Finally I can reveal the jumper I lovingly created for Eldest Mudlets’ Christmas present. I loved making this particular garment, although it wasn’t without its’ challenges or surprises and the yarn I picked was lovely to work with and was a gloriously autumnal, burnt red colour. I did have one worrisome moment when on arrival of the yarn, Mud commented that he thought the colour was quite dark but I soon got over my misgivings as I was sure I’d seen Eldest Mudlet in a similar shade not so long ago.
The pattern was by Jenny Watson and was easy enough to follow, although there were a couple of printing errors (purl ‘p’ when it should have been knit ‘k’) but by then I was already familiar with how the pattern panel worked, so just made the correction.
The pattern on the jumper looks really impressive but in reality was straightforward, involving simple increases and decreases, in equal measure across the stitches, over 32 rows to create the diamonds. Mind you, the increasing and decreasing did cause a complication on the sleeve shaping because I had to make sure that I adjusted the pattern so that I didn’t create more stitches across the pattern panel than I removed, or vice versa, whilst increasing/decreasing the overall number of stitches by 2, every 8 rows or so, during the sleeve shaping process. It took some doing and I did have to pull back a painful number of rows at one point but I got there in the end.
My only criticism of the actual pattern itself is that the photo wasn’t clear enough. The front of the jumper is longer than the back and requires a shaping piece at each side of the lower front to join it to the back.
Oblivious to this small detail, I opened the pattern leaflet and prepared to cast on for the back rib (which is pretty standard in terms of knitting jumpers in my experience). I was surprised, therefore, to find that what I was actually instructed to do was cast on a small number of stitches for the lower right or left (can’t remember which was first without digging the pattern out which I may do later) front! I was further surprised to realise that rib had been omitted and I was also starting with the actual pattern. A quick scan through the pattern revealed that I had two of these lower diamonds to do first, the first of which would be kept on a stitch holder and then joined to the second lower diamond and 40 newly cast on stitches which were needed to bridge the gap between the two lower pieces, to create the lower front edge.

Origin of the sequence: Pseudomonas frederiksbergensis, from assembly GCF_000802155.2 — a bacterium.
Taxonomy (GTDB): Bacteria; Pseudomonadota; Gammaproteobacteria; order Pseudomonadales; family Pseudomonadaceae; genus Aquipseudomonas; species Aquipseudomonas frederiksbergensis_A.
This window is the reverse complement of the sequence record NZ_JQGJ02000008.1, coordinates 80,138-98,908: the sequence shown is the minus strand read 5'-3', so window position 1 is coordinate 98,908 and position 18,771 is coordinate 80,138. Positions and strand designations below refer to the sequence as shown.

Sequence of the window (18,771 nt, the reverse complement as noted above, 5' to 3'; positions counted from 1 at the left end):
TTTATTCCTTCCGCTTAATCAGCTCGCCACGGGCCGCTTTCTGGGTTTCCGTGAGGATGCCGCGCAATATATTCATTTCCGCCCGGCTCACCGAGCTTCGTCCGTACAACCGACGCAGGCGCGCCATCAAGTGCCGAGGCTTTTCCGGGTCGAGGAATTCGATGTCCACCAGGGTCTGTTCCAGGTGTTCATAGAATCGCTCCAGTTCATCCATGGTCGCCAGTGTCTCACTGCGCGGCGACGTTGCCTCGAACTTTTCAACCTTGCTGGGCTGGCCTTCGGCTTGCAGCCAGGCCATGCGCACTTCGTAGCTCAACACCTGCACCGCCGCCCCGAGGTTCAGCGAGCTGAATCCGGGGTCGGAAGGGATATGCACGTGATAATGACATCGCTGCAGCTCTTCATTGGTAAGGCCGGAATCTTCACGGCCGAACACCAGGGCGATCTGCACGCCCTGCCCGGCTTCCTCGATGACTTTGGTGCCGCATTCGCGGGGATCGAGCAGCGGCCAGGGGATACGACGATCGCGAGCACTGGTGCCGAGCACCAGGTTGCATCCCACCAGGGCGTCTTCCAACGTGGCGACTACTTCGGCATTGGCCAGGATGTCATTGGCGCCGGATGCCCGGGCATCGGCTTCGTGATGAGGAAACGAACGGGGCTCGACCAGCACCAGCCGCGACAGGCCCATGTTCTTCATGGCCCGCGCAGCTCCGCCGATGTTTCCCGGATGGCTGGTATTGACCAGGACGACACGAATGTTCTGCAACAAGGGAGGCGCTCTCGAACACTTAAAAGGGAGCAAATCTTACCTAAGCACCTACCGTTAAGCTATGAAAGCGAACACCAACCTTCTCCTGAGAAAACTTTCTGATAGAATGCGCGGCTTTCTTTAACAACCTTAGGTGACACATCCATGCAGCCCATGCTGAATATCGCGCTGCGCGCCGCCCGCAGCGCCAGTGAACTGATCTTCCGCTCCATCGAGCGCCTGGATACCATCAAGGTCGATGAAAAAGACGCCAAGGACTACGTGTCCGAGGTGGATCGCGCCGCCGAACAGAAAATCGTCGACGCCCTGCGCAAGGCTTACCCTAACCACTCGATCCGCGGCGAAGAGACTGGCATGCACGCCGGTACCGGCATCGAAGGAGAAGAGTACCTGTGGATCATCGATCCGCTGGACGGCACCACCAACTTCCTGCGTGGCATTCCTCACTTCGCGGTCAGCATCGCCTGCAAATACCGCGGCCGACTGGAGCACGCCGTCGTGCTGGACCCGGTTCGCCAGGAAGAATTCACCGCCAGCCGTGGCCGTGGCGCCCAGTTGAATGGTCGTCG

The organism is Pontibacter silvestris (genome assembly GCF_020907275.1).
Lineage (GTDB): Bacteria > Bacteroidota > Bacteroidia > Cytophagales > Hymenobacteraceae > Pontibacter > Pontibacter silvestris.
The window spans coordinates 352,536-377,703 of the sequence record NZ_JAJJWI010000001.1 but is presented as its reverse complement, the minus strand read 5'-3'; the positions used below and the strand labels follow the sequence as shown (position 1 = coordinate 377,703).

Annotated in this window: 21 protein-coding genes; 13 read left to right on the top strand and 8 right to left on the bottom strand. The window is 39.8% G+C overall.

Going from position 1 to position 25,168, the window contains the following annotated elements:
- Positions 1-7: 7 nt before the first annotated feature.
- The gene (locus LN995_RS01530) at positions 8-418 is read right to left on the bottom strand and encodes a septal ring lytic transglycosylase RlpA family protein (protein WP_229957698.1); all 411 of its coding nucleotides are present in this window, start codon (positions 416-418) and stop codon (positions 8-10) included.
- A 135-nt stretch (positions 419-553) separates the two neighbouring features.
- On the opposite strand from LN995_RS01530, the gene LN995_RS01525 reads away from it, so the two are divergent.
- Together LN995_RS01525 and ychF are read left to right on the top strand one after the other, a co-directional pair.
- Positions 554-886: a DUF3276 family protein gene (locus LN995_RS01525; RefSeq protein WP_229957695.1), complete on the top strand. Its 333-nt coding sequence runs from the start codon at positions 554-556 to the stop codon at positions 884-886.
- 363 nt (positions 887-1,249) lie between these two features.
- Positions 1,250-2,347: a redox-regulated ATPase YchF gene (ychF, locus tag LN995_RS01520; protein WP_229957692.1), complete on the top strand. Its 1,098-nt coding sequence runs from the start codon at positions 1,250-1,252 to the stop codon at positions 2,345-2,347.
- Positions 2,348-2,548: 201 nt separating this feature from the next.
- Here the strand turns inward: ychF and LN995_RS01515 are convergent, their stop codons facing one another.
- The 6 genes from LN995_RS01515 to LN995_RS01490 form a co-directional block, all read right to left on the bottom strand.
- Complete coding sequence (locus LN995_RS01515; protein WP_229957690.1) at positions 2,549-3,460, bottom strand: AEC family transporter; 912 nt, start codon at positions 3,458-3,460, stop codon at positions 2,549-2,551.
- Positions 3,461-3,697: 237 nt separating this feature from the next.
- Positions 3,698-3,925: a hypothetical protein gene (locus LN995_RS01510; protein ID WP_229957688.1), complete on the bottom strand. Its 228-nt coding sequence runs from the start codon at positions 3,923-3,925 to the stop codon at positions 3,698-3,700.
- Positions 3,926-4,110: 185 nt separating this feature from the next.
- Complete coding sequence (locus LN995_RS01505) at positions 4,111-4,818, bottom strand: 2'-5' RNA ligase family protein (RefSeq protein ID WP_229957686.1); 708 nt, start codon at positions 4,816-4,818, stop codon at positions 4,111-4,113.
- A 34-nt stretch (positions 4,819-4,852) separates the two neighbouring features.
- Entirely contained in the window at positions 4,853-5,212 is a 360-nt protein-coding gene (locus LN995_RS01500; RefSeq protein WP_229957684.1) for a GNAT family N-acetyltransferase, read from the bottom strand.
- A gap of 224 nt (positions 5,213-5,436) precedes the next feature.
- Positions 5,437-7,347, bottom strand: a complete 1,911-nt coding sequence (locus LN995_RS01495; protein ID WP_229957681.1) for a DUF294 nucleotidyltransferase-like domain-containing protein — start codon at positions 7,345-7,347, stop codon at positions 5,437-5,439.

The finished front section had an interesting zig zag hemline but this was actually a big help when it came to working out how to evenly pick up and knit the stitches for the rib border. The longer back section was also knitted up without the rib band but did have the complete number of required stitches on the needles from the start. With the front, back, sleeves and neckband completed I should have moved on to the front pockets but I opted not to make them as I personally feel they don’t add anything to the finished garment. In fact I think that pockets only serve to hide the lovely pattern and will only cause the wearer to stretch the jumper in the long term.
The yarn I chose for this project was Wendy Mode DK, in ‘Chilli Pepper ‘. This yarn is a blend of 50% Merino and 50% Acrylic and has a lovely soft feel to it. It comes in 50g balls which equates to approximately 142m of yarn per ball. This wasn’t the yarn recommended for the pattern (Jenny Watson Pure Merino) but I felt that the 50/50 blend would be easier and more practical for a busy young woman like Eldest Mudlet, in terms of garment care, than the 100% wool yarn. What I didn’t take into account was the different ball sizes when ordering the quantity needed (Jenny Watson Pure Merino is also 50g but only 124m) and so I ended up with a couple of spare balls. These have been used to make hand warmers for Christmas gifts, a post about which will be forth coming shortly. So there you have it, Eldest Mudlets’ Christmas present which, incidentally, she loves.